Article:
I hope this finds you well and in good health. I hope this was delivered to the address of whatever nice apartment building you hopefully live in. Hopefully it has a few well-cared-for plants and tasteful lighting. I hope received this with enthusiasm and sincerity. I hope you read this over three or more times to make sure you didn’t miss anything you might have on the first read-through. I hope that you don’t take this to be a romantic gesture but a genuine expression of my appreciation. But mostly, I hope you’re real.
Men are something I’ve avoided both by circumstance, and later, by choice. Men are like going outside on a rainy day or rush-hour traffic, a long essay due at the end of the weekend or a hard conversation with a friend.
Growing up, I wasn’t opposed to the idea of having a male influence in my life. But it wasn’t an option. Not only did I not have any brothers, male cousins, uncles or any other male-identifying what-have-yous as a regular fixture in my life, my single mom and my grandmother operated our home as a matriarchy. Being raised by two powerhouse women without men in the picture was a really formative experience for two reasons: it made me really comfortable with women, but it essentially isolated me from the company of men.
Don’t worry ____, I’m not pointing my finger at daddy issues or post-feminist single motherhood to justify my distaste for men. I’m just giving you some background to better shape your understanding of my upbringing. But if you received this, you probably already know that.
I just want you to understand that men weren’t really around. And, well, you know how a kid has to practice something a lot before the kid gets really good at something? I never got any practice talking to men.
As a kid, developing a friendship with a boy felt like a really foreign experience. And not just for the typical disparity in gender-based interests. Sure, I didn’t like video games or sports, but I’m not claiming that’s what disqualifies me from a male friendship. I just wasn’t necessarily comfortable talking to them. Boys really intimidated me, and being a teenager only exacerbated my initial off-puttence.
When I got a little older, I experienced some things that any adolescent girl might: being interrupted by a man while stating a point, being mocked for defending herself, being pressured to do something she wasn’t comfortable with, watching her friends get taken for granted, internalizing insecurities based on men’s perceptions of herself, focusing her attention on men’s approval and having a mini heartbreak or two along the way.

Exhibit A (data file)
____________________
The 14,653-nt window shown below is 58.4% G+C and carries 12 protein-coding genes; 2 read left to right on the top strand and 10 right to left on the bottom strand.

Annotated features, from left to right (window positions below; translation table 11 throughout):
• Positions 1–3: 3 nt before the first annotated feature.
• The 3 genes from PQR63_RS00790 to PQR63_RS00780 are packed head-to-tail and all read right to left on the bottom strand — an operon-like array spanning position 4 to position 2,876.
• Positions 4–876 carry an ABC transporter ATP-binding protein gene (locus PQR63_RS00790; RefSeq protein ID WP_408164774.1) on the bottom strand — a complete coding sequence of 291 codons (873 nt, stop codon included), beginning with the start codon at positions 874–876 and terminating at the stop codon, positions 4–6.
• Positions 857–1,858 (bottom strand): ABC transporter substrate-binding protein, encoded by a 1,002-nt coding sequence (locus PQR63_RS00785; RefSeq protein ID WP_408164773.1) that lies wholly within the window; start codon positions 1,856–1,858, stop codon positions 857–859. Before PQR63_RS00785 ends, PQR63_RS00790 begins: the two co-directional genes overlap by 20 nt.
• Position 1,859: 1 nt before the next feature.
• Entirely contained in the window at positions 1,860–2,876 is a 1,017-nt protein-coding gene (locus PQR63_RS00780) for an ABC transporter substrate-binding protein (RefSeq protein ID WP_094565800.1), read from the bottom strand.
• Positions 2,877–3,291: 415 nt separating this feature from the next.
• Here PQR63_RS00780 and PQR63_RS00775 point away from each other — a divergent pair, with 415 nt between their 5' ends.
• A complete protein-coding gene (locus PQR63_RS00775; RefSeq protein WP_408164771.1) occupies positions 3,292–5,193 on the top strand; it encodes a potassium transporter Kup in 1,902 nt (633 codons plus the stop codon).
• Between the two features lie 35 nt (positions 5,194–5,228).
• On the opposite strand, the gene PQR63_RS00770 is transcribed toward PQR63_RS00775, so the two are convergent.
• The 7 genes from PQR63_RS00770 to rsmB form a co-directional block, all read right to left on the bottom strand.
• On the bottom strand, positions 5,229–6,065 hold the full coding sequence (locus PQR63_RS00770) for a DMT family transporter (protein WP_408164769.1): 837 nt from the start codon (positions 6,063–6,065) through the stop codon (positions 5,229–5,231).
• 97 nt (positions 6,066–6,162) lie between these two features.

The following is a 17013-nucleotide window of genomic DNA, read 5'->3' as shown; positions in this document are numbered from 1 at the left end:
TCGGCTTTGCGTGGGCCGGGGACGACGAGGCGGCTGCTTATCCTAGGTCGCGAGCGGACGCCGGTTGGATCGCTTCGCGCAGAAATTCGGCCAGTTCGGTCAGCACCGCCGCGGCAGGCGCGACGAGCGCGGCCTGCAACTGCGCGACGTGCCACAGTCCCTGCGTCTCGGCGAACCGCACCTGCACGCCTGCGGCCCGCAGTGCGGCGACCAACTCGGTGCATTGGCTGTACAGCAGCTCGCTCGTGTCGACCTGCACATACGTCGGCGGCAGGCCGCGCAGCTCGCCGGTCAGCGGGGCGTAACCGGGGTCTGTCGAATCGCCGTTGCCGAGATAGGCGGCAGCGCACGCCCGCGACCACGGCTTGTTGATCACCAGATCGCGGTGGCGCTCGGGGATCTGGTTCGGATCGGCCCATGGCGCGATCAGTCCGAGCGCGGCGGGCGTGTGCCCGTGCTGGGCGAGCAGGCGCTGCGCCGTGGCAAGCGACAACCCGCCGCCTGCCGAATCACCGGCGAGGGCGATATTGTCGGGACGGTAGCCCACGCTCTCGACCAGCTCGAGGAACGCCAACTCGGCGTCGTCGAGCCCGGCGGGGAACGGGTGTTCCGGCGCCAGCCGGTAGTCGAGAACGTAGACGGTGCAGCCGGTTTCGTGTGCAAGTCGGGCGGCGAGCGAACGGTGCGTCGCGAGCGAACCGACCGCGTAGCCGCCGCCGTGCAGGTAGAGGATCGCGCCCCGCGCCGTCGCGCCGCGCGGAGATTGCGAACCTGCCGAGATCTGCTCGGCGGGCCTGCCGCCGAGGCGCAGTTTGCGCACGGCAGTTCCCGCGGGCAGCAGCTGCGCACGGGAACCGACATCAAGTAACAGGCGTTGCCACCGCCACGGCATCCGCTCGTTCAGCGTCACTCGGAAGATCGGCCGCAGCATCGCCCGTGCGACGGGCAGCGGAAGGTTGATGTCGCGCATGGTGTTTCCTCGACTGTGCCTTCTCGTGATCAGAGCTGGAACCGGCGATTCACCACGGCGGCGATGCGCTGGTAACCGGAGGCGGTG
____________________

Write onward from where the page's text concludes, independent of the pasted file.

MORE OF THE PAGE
So you can understand, _____, that what I felt toward men at this point was more than just discomfort and intimidation based on inexperience. Men had actively let me down and hurt me. And while they hurt me, they hurt my friends. Before they hurt me, they hurt my mom. You may know this, because I assume you’re well-read and attentive, but the standard for men is low. Like real low. You’d have to be pretty exceptional to change my mind. And you are. Pretty exceptional, that is. You’ve broken the trend that many men before you have set — lowering my expectations.
I’ve given the same spiel to men in my life before. I’ve given it to friends, romantic interests and relatives. I’ve told them that I distrust men. I’m uncomfortable in my interactions with men, I’m afraid of expressing vulnerability with men, I’m intimidated to assert myself around them. And when I say this to men, they have all consistently told me the same thing: “I hope you meet a man someday that will change your mind.”
I have never accepted this hope. I think this hope is a cheap alternative for actually changing my mind. I don’t want anyone to hope that I will someday feel differently about men. In all likelihood, I won’t. But if you show me that I shouldn’t mistrust you, I shouldn’t fear expressing vulnerability with you, I shouldn’t be intimidated to assert myself around you, then you will change my mind. And that’s all that matters.
And you’ve done this, _____. You have changed my mind, because you are the only one who hasn’t expressed the hope that I meet someone who changes my mind. You have done it all yourself.
And you don’t have to exist as a significant other. You don’t have to exist as a friend or a family member. You just have to exist as a man who respects women enough to earn their comfort around him.